Hubert Invents the Wheel by Claire and Monte Montgomery

My 12yo son has always been an avid reader and 99% of the books I have read with him have been very positive. Many have had thought provoking underlying messages that nurture a developing child’s analytical skills.  I can only remember two books that have made me question the integrity of the author(s) for the content that has been craftily weaved amongst an otherwise fun, educational story.   There are only two books (out of thousands) that have made me cringe long after reading whenever they cross my mind or I see them show up on a kid’s reading list somewhere.  “Hubert Invents the Wheel” is one of those books.  Three years later, I still get a pit in my stomach when I recall this book.  The main theme is fun and imaginative but what I find so disturbing is the mature themes in a book for young children without this part of the content being addressed by people in authority of children’s books.  Reviews everywhere are very positive, only mentioning the main theme.  I am very open-minded and we have read books with known mature themes that have been a sounding board for open discussion.  If this book showed up on your child’s reading list, it is doubtful that you would suspect content such as “weapons of mass destruction”, “a stripper at a bar”, or “getting drunk as a means of dealing with failure and low self-esteem”.  I wrote this review three years ago but never published it anywhere.   It has nagged at me long enough and I offer it to you now so that you may know to open a dialogue with your child regarding these sensitive subjects.

Review of Hubert Invents the Wheel by Claire and Monte Montgomery

Pros:  Humorously thought provoking 

Cons:  Clichés, slang, mature themes

“But I’m just trying to make our lives easier!”  “I’m trying to make things better!”  These words always seemed to get Hubert in trouble.  However, he could not stop inventing even though his Dad forbade it (and hid his toolbox) and he had lost his Mom to an invention (an umbrella that took her away with the wind!).    He tries to stop but with his mind constantly racing, the great ideas continue to flood his brain – mousetrap, irrigation, WHEEL! At 15 years old and inventing in his blood, Hubert spends his days in ancient Sumeria trying to fulfill all those “what ifs” that pop into his head.  With the best intentions to make everyone’s life easier and better, something always goes wrong. 

“Hubert Invents the Wheel” paints a comical view of new technology from conception to implementation and progress.   However, as Hubert’s resistant Dad, Gorp, says, “Progress comes at a price.”  As the story unfolds, readers are introduced to plenty of unexpected problems to think about.  Although the wheel increased efficiency and improved the local economics, its convenience also came with a price – traffic jams, short tempers, speeding drivers, accidents.  Oh, the bittersweet reality of progress – new problems pave the way for new solutions and more inventions: traffic circles, road signs, and drivers’ licenses.  Aside from wheels on vehicles, Hubert’s ideas were endless….  waterwheels, wheelbarrows, bicycles, roller skates, yo-yo, paddlewheel boats, etc.  Imagine what our world would be like today without wheels!  Also, imagine what can happen when new technology gets in to the wrong hands and used for evil rather than for the good of mankind.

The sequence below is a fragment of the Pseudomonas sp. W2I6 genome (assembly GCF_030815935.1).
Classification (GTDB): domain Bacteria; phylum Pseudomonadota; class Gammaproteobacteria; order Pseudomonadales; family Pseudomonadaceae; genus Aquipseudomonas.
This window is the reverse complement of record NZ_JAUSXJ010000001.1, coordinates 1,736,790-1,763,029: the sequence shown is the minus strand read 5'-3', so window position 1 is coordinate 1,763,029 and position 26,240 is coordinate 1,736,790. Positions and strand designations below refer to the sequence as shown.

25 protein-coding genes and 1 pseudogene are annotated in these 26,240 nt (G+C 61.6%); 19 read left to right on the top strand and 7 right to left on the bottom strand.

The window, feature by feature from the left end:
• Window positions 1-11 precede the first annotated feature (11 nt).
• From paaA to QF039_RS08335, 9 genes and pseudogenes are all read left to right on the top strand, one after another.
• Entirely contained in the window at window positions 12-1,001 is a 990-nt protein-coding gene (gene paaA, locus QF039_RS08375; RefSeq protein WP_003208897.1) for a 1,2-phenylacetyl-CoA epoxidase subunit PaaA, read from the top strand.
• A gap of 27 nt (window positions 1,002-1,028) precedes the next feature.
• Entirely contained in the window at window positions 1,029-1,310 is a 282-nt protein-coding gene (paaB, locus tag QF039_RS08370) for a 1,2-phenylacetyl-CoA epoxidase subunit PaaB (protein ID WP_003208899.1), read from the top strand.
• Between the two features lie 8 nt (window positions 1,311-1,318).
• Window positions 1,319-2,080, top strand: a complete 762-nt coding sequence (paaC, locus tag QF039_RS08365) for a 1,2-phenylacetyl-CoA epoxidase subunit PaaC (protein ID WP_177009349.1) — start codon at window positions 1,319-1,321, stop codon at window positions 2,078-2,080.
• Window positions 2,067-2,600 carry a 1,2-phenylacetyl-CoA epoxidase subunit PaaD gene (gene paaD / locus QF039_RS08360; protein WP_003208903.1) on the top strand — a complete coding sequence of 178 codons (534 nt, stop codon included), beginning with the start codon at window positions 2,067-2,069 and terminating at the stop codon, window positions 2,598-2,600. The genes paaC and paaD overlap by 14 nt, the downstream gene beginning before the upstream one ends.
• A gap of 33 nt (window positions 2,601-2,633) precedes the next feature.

Marching forward at a very fast pace, we get a taste of potential disaster when the Assyrian enemy living on the mountaintop threatens to wipe out the entire village of Sumeria in the valley by rolling a humungous stone wheel on to all the people.  Will they succeed?  I’m not telling. [;~]

While “Hubert Invents the Wheel” takes a comical look at the life of a young inventor and the impact on society present and future, I think the story could have been told better without some of the sidestepping themes.  As if the authors suddenly forgot who their target audience would be (as young as 8-9 years old), we are taken to a rough, sleazy bar where the seedy sledge salesman is drawn in by the sound of “seductive, bump and grind music” and the potential of seeing a floorshow of  “Velveeta and Her Vanishing Veils”.  Soon, a bar brawl is about to break out and the owner draws a foot-long knife to deter the fight.  Hubert also visits the same bar when feeling depressed and sorry for himself.  He has decided that he is a nobody and only worthy of the company of the low-lifes in the bar.  He figures he can dull the pain with an endless round of grog.   For goodness sakes – is this the example we want to set for our impressionable youth in how to deal with our problems?

As if these scenes are not bad enough, we have references elsewhere in the story to “weapons of mass destruction” (do our young kids not have enough reminders of the sad state of affairs our world is in and why many will never see their loved ones again?) and descriptions such as “hellish” and “hellhole”.

What begins as a fun, hilarious story seems to lose its focus about halfway.  There are several wonderful underlying messages and positive life lessons such as the result of persistence and working together.  However, I believe the impact of these messages is greatly weakened with the extraneous, inappropriate distractions such as the bar scenes.  And oh my….  all the clichés are a bit overwhelming and annoying after a while.  As other reviews suggested this book as a great fiction companion to studying inventions and history, I would also have to recommend it as a companion in the study of clichés.  Additionally, I feel the slang is excessive and my biggest pet peeve (especially in children’s books)….  typos!  My 9-year-old son noticed five without purposely looking. 

Overall, I would not recommend this book as a read-alone for the younger intended target audience. 

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